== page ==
Electric Mazda city car on sale by 2018
Mazda is aiming to join the band of Japanese car brands offering vehicles with “electrification”.
It will first offer a hybrid in 2013, using Toyota’s well established ‘Hybrid Synergy Drive’ petrol-electric drivetrain found in the likes of the Prius.
But last week in Mazda’s home city of Hiroshima, Japan, CarAdvice was given a brief stint behind the wheel of a car that, while set to be leased in tiny numbers to government in 2012 in its current guise, is another few years into the future after that: a Mazda2-based battery electric vehicle.
There’s no futuristic styling here. Mazda’s development EV is pure 2011 Mazda 2 city car - or Mazda Demio as it's known in its domestic market.
Turn the ignition switch and of course there’s no familiar cough of an internal combustion engine firing into life. There’s just a beep and a green ‘Ready’ sign in the instrument panel telling you the car is ready to drive.
Then there is a more familiar process: palm the gearlever into D, release the handbrake and press the accelerator pedal. With a gentle prod, the Mazda2 EV moves quietly away. That eerie silence now so familiar when driving electric-powered cars continues, with just some tyre roar and wind rustle noticeable in the cabin.
Push harder on the loud pedal and it doesn’t get louder – only a more audible high-pitched whine from the electric motor that sits under the bonnet, driving the front wheels. Acceleration is linear and, unlike some other electric cars we’ve driven, there isn’t any aggressive ‘engine braking’ effect when you lift your foot off the accelerator.
A heavy, T-shaped battery pack that sits underneath the floor means the Mazda2 EV weighs about 100kg more than the regular, petrol-powered version of the city car.
“Because of zoom-zoom brand strategy we are looking for good acceleration,” says Yoshiaki Anan, staff manager of Mazda’s vehicle development division.
Mazda remains coy about power outputs for the electric motor, though the suggestion was that the 2 EV sits between the i-MiEV and Leaf in that respect – meaning somewhere between 49kW and 90kW.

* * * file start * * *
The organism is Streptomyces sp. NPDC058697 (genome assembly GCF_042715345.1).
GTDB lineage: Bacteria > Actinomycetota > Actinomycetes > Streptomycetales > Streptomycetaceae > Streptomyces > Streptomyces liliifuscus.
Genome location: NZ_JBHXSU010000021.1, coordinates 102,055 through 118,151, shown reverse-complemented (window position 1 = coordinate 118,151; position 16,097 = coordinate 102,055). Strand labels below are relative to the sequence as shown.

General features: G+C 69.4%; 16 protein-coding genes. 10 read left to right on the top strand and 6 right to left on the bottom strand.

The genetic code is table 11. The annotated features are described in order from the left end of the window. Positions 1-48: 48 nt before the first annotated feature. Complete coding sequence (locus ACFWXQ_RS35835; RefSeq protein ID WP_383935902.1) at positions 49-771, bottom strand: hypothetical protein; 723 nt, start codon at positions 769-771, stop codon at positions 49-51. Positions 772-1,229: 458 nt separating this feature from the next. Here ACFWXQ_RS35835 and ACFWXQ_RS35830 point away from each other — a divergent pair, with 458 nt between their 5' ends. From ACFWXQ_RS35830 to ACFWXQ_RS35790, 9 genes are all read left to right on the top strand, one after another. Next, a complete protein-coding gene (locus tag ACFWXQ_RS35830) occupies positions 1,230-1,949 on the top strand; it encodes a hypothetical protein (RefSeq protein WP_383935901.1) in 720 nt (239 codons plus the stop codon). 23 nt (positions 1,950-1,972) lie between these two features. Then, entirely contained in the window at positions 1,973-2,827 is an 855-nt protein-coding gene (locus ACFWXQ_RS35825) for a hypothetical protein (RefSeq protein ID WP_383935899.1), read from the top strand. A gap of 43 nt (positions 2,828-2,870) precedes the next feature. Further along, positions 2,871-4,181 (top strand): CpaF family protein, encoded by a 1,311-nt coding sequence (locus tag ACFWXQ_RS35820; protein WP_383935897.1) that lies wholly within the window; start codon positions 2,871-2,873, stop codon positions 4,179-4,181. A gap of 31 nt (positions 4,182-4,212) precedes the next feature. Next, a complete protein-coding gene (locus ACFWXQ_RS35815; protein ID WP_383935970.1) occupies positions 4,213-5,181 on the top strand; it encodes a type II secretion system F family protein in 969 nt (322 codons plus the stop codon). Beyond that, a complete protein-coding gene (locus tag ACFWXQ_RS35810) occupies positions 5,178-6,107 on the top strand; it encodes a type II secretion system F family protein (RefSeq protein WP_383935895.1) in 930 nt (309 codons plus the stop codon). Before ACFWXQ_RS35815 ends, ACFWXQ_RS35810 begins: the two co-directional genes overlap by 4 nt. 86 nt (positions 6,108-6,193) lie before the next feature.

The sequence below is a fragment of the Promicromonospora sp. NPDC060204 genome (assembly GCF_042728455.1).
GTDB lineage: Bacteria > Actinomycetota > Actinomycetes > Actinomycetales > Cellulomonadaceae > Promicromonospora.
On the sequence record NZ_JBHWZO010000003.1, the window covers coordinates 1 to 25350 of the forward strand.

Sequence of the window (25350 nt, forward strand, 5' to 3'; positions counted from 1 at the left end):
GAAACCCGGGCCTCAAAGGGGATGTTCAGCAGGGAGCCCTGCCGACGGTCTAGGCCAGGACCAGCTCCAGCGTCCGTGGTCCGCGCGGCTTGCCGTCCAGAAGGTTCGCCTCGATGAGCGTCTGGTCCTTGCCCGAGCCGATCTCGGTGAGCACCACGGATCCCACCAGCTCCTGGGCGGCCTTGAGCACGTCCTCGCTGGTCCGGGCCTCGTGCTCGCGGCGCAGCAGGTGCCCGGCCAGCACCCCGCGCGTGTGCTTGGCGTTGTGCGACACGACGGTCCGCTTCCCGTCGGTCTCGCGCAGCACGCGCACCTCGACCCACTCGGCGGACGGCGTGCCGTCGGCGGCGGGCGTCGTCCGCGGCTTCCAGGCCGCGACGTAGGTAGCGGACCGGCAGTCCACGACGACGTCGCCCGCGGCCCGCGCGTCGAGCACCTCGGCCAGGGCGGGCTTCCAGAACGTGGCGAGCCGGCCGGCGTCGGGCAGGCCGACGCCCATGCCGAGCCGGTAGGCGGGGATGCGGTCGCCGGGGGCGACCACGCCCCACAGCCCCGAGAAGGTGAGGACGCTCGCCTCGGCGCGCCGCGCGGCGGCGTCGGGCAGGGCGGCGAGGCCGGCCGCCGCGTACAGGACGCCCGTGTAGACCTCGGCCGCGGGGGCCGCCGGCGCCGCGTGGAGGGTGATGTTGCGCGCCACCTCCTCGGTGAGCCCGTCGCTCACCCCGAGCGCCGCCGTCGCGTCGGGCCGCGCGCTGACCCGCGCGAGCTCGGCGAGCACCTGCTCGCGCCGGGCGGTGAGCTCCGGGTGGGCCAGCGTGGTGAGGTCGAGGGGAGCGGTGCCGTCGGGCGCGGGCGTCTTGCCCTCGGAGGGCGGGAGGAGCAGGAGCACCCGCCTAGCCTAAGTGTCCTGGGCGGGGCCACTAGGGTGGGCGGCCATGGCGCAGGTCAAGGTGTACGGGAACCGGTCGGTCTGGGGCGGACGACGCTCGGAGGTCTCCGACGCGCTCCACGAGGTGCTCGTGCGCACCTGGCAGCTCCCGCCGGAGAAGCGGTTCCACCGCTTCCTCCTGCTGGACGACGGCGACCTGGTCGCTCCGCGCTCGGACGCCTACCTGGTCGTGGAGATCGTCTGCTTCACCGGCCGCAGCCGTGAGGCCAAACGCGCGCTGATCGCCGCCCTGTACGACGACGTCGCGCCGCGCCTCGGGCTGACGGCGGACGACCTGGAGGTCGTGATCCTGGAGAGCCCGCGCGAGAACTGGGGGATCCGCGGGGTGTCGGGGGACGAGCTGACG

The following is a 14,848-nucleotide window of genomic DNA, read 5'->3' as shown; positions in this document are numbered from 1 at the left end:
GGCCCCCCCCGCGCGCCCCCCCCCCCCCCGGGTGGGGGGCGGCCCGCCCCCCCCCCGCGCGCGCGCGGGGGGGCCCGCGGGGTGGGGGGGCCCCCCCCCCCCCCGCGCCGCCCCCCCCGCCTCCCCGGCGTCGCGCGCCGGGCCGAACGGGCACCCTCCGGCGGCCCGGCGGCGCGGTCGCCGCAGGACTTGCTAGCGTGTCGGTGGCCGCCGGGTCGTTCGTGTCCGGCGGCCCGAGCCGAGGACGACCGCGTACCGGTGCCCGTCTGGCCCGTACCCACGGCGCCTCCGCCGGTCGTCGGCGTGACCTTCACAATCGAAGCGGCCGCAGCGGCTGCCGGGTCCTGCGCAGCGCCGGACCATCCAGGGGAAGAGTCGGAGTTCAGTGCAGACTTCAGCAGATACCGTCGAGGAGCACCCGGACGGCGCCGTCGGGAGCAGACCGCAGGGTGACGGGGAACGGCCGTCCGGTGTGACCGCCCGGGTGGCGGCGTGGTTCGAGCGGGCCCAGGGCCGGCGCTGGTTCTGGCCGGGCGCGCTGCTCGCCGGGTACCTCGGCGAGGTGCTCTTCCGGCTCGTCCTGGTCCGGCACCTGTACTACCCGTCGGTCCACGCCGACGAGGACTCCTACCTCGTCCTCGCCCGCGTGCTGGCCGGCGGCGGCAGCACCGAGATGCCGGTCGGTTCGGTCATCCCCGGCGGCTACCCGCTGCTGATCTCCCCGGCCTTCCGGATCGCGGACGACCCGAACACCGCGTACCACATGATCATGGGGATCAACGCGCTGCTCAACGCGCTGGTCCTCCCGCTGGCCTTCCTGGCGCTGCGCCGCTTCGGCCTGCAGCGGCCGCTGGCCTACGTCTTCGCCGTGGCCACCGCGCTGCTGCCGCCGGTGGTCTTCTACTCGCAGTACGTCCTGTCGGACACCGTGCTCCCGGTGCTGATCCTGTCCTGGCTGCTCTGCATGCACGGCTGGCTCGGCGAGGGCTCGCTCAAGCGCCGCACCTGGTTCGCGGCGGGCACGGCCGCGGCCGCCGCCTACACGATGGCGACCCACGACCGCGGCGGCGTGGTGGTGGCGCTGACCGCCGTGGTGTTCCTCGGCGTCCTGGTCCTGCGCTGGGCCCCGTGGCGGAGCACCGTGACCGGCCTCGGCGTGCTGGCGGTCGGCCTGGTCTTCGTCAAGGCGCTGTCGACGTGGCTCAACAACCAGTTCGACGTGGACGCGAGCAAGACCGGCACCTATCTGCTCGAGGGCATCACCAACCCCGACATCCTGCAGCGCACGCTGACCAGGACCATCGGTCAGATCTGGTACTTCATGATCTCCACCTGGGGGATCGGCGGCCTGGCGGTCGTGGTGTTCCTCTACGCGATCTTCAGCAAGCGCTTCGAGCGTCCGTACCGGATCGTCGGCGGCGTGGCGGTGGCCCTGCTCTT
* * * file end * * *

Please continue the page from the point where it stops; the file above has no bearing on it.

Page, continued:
After 18 months of Mazda2 EV development, the company is more confident about revealing range expectations, however.
“For this program our target is 200km [battery range],” says Mitsuru Fujinaka, program manager of Mazda’s program management division. “I think we can [go beyond that] but it depends on the performance of the battery.”
He says the Mazda2 EV’s battery can be recharged in just 30 minutes using a fast-charge facility, but the process will take up to eight hours if using a standard power outlet.
Fujinaka says Mazda needs to build electric vehicles to cater for countries where tougher emissions laws are in play or coming into play.
“We have worked on improvement of combustion engine but now we are looking into a new phase of the environment and [new-car] market. Because we need to develop … another zero emissions vehicle. As you know, regulations will become more stringent in green states of US.
“[The EV] will be from 2018 model year so we want to be ready for that year with this vehicle. We are trying to pursue an earlier than that if possible. Sooner or later all have to have EVs otherwise won’t be able to sell in California.”
Mazda is considering whether it will build a dedicated EV as well or expand an electric drivetrain to other models. Emissions regulations are certainly unlikely to encourage Mazda Australia to import such models.
Australia is also a country that currently cancels out the benefits of a zero emissions car because electricity is predominantly produced by coal-fire stations.
“If [the Mazda2 EV] was offered to Australia someday we would consider it,” says Mazda Australia spokesman Steve Maciver. “But we don’t think the market is quite ready for it yet in Australia. Our main focus is to get SkyActiv technologies into Australian market and then look at that.”